security update life preserver

Those Pesky Software Updates will Save Your Butt

I've written multiple articles on this blog about security. I've talked about how to prevent your website from being hacked, and I've talked about using strong passwords. And every week on the podcast that I host—Full Frontal Nerdity—it seems we talk about yet another big company which has been hacked or infected with malware. So they make headline news, and all their customers get another year of free identity theft protection which is a lot like shutting the barn door after the horse has already bolted. So, in this article, I'll continue my mission to talk about security and help keep you protected, and help keep your company out of the news.

Today I want to talk about one of the most powerful weapons you have in your arsenal to keep your security tight, but also probably one of the most overlooked, and definitely one of the most ignored. In terms of bad security practices, this one ranks right up there with re-using passwords, and we're all guilty of it on one level or another. We've all been there; you're working on your computer in the middle of something important, and a little screen pops up informing you that there are software updates available for your PC or Mac and that it needs to install them and then reboot the machine. Invariably, our natural response is to click the little button that says "remind me later." But that's a bad idea, and in this article, I want to tell you why. I may not be able to make you love the Update Notification popup, but hopefully, I'll be able to show you why it's so important.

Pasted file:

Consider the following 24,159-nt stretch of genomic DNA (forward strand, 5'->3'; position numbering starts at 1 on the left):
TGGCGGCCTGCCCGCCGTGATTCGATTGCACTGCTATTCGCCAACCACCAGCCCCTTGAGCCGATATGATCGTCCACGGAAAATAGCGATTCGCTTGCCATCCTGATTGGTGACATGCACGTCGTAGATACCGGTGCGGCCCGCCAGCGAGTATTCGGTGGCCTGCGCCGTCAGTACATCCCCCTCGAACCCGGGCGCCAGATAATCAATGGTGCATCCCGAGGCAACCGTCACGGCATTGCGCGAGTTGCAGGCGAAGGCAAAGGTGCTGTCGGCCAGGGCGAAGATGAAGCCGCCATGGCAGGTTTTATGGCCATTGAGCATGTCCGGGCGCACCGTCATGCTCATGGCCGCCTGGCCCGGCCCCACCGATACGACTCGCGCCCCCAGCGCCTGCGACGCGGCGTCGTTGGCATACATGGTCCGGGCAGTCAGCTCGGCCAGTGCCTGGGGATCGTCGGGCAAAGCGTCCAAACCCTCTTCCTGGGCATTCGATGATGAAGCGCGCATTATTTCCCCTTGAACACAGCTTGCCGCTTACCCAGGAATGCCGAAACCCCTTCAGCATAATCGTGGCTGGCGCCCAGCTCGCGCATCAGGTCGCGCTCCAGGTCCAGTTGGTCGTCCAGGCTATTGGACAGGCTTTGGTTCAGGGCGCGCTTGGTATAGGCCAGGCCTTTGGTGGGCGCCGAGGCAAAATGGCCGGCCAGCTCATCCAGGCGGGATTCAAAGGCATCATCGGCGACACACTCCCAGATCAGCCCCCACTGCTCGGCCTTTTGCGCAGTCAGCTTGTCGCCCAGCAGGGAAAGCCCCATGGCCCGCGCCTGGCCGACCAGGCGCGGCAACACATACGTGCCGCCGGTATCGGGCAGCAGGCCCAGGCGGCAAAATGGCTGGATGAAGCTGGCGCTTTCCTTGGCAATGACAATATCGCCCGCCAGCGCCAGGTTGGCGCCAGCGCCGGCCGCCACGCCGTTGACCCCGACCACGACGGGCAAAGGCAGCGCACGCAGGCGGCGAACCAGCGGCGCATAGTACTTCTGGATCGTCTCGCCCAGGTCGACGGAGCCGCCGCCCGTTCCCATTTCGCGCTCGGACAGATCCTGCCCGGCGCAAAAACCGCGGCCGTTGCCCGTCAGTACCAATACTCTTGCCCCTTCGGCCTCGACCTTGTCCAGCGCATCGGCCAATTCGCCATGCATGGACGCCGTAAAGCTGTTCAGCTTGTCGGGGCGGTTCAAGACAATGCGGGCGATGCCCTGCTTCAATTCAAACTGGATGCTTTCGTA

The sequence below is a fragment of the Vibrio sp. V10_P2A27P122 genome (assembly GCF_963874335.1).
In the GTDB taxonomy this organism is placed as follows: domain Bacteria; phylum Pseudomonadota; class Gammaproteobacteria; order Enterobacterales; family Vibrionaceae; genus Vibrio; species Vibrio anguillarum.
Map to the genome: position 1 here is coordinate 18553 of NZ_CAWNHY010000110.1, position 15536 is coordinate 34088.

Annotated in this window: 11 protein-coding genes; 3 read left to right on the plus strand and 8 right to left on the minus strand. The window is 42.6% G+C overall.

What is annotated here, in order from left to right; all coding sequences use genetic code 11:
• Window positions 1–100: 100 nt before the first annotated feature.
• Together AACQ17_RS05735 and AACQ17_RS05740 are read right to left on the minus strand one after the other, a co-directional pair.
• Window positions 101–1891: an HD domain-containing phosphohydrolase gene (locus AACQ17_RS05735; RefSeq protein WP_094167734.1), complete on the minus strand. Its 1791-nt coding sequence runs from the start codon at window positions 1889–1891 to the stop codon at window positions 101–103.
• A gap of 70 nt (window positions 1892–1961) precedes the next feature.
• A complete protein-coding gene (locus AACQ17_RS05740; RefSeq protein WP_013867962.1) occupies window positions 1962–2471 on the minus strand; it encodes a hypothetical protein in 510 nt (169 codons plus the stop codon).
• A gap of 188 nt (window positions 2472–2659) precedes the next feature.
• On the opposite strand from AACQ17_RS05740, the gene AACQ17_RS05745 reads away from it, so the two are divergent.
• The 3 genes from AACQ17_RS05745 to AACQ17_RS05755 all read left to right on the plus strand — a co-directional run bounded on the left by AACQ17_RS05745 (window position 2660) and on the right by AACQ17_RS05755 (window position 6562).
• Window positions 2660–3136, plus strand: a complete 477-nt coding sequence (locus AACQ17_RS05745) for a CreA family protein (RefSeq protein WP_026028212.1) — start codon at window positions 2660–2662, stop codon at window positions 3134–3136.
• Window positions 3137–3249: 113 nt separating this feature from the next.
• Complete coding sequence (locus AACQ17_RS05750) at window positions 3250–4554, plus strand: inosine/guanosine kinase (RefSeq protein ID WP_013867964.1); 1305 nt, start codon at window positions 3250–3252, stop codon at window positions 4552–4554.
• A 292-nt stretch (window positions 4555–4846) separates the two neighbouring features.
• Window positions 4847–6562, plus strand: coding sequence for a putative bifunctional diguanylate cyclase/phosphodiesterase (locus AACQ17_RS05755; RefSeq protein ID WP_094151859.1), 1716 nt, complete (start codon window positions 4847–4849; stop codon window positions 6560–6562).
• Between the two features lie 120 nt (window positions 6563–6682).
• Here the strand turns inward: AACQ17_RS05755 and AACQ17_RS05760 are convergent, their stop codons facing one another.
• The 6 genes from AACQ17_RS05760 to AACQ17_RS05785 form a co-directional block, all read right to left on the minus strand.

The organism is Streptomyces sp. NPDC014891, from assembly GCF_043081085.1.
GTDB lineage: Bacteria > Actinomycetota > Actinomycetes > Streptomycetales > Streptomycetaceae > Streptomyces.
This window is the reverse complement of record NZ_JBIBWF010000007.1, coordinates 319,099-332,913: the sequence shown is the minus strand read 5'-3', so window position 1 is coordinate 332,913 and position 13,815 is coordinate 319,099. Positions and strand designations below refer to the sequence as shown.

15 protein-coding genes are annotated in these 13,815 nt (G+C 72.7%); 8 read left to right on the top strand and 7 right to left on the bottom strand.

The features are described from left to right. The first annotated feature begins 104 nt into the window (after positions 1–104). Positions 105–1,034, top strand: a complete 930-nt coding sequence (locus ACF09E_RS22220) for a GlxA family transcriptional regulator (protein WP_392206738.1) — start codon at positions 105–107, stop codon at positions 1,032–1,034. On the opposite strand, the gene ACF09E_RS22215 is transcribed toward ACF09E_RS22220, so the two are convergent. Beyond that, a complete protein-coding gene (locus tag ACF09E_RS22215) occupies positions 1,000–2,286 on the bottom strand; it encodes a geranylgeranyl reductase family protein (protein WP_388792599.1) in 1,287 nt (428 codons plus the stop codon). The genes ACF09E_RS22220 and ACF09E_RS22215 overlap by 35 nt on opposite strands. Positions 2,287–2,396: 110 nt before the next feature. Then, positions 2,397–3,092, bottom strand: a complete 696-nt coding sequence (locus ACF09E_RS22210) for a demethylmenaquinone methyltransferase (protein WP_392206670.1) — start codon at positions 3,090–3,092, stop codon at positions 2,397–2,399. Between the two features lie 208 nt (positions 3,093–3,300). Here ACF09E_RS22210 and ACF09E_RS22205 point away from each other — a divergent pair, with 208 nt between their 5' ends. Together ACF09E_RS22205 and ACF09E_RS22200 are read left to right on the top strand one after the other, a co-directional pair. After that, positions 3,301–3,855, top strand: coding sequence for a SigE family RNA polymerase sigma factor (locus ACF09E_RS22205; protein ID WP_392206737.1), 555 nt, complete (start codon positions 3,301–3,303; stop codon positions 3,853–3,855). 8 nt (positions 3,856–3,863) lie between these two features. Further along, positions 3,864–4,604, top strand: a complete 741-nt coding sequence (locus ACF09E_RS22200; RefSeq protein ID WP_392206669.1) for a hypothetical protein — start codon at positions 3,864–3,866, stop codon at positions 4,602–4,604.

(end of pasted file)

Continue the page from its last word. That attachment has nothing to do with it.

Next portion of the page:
Remind Me Later

In the world of software, updates are a fact of life, and that’s because no software ships perfectly secure or with all the bugs ironed out. In fact, there are only three reasons why developers release updates to your apps: Release new features, to kill bugs, plug security holes.
 

New Features

new features updatesNew features are nice, sure, and that’s why you’ll see a lot of people [crazily] running the new iPhone beta OS months before it’s commercially available, because they want the new features (never mind the fact that it’s designed for developers, and is guaranteed to crash more often than my 5-year-old playing Mario Cart). But new features aren’t crucial to security, and although they come with many updates, they are not the topic of this article.

 

Bugs

Bugs, on the other hand, are a little more important. Bugs are the kinds of things that developers simply can’t find by testing their app with a few close friends. They need thousands and thousands of people in the real world trying to make the app do things it was never intended to do and causing it to crash. Once the developers have that information (that’s why your computer asks you if it’s okay to send crash reports when things go crazy), they can figure out what is causing the unexpected behavior and fix it. Bugs are important, but still not critical. Although, it would be nice if Niantic could figure out why Pokémon Go keeps freezing right in the middle of catching ‘em all!
 

Security Holes